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Borehamwood - All Saints Church - - 387154.jpg
Borehamwood is located in Hertfordshire
Location within Hertfordshire
Population31,955 (2011 Census)[1]
OS grid referenceTQ195975
Civil parish
Shire county
Sovereign stateUnited Kingdom
Postcode districtWD6
Dialling code020
AmbulanceEast of England
UK Parliament
List of places
51°39′28″N 0°16′20″W / 51.6578°N 0.2723°W / 51.6578; -0.2723

Borehamwood (/ˌbɔːrəmˈwʊd/, historically also Boreham Wood) is a town in southern Hertfordshire, England, 12 miles (19 km) from Charing Cross. Borehamwood has a population of 31,074,[1] and is within the London commuter belt.[2] The town's film and TV studios are commonly known as Elstree Studios.

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One of the earliest mentions of Bosci de Boreham (Wood of Boreham), is in 1188:

"In 1188 Pope Clement granted to the kitchen of the monastery the whole land of Elstree. He also gave to the Abbey the wood of Boreham for the feeding of the swine."[3]

In 1776, the House of Lords granted:

"An Act for dividing and closing the Common or Waste Ground, called Boreham Wood Common, in the Parish of Elstree otherwise Idletree, in the County of Hertford."[4]

Borehamwood was historically part of the parish of Elstree. A separate ecclesiastical parish of "All Saints, Boreham Wood" was created on 26 February 1909, covering the part of Elstree parish east of the Midland Railway.[5] Despite this change to the ecclesiastical boundaries, Borehamwood remained part of the civil parish of Elstree. The name of the civil parish was changed to Elstree and Borehamwood on 24 February 1982.[6] The ecclesiastical parishes of Borehamwood and Elstree were reunited on 1 April 2005, also under the name "Elstree and Borehamwood".[7]

From the 1920s onwards, the town became known as one of the main centres of the UK film, and later television, industries due to the presence of production studios.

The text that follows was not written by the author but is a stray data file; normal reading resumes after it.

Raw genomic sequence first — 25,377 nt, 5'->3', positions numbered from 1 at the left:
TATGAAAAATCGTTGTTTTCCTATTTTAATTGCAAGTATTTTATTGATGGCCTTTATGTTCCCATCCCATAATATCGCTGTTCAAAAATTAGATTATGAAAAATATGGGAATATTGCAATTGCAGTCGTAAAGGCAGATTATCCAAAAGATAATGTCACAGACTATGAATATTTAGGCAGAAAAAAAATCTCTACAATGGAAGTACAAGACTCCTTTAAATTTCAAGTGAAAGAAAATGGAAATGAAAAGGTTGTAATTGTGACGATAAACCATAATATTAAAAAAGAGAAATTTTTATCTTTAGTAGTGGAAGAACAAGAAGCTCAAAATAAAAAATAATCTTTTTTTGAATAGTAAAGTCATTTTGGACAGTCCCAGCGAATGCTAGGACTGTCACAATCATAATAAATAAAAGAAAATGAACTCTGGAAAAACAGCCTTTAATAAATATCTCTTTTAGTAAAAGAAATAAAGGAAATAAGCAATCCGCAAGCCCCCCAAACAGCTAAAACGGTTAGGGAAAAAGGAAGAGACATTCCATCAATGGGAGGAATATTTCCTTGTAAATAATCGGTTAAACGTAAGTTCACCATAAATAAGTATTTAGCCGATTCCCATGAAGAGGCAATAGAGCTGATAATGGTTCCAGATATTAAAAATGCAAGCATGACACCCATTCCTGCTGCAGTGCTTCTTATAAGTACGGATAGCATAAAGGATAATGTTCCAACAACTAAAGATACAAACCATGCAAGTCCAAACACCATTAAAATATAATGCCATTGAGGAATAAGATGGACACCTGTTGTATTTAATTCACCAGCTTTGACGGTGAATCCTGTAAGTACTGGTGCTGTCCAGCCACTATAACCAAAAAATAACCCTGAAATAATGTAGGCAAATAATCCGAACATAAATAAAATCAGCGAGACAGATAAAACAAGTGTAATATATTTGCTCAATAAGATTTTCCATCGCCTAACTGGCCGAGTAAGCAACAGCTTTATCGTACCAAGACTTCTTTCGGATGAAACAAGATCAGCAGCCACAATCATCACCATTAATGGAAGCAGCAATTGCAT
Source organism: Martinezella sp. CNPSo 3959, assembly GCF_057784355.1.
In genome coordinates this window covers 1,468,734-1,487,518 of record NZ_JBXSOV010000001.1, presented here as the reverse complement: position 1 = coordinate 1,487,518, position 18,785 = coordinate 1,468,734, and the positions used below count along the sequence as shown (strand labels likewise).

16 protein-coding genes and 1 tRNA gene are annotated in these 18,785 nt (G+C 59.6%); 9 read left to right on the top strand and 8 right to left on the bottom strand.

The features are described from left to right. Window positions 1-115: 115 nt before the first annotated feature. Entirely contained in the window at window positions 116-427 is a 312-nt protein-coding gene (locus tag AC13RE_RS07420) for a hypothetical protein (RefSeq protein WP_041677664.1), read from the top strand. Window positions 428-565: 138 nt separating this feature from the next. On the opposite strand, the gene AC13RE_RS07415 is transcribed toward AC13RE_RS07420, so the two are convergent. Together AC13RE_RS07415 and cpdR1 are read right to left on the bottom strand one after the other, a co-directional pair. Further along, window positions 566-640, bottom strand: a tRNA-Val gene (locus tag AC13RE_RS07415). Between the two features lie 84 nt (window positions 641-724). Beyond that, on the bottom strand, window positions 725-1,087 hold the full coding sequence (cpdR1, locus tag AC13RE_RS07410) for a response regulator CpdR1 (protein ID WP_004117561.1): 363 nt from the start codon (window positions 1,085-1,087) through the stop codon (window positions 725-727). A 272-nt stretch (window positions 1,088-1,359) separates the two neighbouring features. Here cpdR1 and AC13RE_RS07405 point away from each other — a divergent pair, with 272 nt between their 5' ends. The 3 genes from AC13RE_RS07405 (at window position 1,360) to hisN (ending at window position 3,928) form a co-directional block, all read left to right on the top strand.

The War Memorial
The War Memorial

Following the Second World War, the town's population greatly increased, with large areas of council housing set up for displaced Londoners, many of which are now in private ownership. Fast train connections to central London have resulted in the town becoming a primarily residential suburb. In 1946, the Admiralty started to build highly secret high-performance electronic digital computers at Borehamwood in a redundant wartime factory, firstly for the purpose of real-time gunnery control, and later for surface-to-air guided weapons and missiles, and for specialist cryptography and code-breaking computers for GCHQ.[8]

Borehamwood is currently[when?] undergoing a substantial housing transformation which has seen hundreds of new homes built over the last five years. Two further developments are being built and more are expected.

In addition to the studios, the town is home to many retail shops, hotels, restaurants, offices and light industry. The hotels cater mainly to tourists visiting the Elstree Studios, attendees of the television shows being recorded in the Elstree Studios, and London visitors due to the proximity to London and the considerable lower accommodation rates.

There is one weekly newspaper, the Borehamwood & Elstree Times.


Elstree & Borehamwood Station
Elstree & Borehamwood Station